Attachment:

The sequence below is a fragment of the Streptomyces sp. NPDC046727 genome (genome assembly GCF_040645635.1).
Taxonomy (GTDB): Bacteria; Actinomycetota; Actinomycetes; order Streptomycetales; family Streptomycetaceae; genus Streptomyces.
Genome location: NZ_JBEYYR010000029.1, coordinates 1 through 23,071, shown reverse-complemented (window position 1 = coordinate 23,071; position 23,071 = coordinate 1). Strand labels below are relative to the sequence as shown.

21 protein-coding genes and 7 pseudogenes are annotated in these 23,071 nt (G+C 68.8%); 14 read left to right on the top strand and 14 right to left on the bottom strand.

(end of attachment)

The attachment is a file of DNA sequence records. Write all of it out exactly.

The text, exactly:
The sequence below is a fragment of the Streptomyces sp. NPDC046727 genome (genome assembly GCF_040645635.1).
Taxonomy (GTDB): Bacteria; Actinomycetota; Actinomycetes; order Streptomycetales; family Streptomycetaceae; genus Streptomyces.
Genome location: NZ_JBEYYR010000029.1, coordinates 1 through 23,071, shown reverse-complemented (window position 1 = coordinate 23,071; position 23,071 = coordinate 1). Strand labels below are relative to the sequence as shown.

21 protein-coding genes and 7 pseudogenes are annotated in these 23,071 nt (G+C 68.8%); 14 read left to right on the top strand and 14 right to left on the bottom strand.